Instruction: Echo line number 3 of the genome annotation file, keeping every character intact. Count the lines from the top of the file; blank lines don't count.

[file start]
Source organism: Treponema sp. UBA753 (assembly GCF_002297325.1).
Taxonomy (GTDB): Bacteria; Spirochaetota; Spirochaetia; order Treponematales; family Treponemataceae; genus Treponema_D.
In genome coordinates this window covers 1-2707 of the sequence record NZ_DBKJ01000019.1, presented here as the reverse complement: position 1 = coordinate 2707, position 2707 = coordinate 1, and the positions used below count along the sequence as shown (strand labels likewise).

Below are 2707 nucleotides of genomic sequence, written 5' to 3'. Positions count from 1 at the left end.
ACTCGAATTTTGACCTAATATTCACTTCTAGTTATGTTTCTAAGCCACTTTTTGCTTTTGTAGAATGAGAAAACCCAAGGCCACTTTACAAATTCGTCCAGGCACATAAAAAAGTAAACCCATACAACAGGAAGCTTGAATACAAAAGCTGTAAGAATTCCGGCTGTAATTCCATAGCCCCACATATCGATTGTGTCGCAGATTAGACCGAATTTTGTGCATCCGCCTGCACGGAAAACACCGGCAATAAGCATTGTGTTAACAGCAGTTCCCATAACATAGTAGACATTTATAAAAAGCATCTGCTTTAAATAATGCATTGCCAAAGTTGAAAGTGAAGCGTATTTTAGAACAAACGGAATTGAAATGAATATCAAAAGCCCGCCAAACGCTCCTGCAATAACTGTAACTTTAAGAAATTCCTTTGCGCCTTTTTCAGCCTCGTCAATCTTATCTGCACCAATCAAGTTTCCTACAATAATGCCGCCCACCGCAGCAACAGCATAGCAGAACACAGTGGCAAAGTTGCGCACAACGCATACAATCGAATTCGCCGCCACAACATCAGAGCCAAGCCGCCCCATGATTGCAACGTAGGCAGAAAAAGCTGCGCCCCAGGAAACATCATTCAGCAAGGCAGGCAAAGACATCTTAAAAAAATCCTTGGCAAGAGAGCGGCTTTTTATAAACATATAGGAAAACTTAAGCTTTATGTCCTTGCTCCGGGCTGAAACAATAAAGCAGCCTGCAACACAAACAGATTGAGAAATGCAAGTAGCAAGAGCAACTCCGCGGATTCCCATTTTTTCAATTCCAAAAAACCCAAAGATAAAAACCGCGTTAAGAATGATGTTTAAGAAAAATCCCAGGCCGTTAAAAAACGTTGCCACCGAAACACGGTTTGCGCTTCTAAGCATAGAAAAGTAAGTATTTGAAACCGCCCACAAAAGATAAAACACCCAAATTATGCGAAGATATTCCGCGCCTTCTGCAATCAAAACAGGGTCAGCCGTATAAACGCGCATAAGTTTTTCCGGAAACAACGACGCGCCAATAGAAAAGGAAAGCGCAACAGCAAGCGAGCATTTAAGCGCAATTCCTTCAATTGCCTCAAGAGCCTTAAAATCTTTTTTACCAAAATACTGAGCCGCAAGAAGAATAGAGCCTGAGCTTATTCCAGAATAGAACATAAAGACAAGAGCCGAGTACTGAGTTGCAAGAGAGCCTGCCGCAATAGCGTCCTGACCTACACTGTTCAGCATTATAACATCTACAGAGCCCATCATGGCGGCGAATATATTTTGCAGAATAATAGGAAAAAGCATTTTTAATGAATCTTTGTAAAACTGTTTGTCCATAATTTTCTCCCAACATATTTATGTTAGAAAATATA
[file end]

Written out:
In genome coordinates this window covers 1-2707 of the sequence record NZ_DBKJ01000019.1, presented here as the reverse complement: position 1 = coordinate 2707, position 2707 = coordinate 1, and the positions used below count along the sequence as shown (strand labels likewise).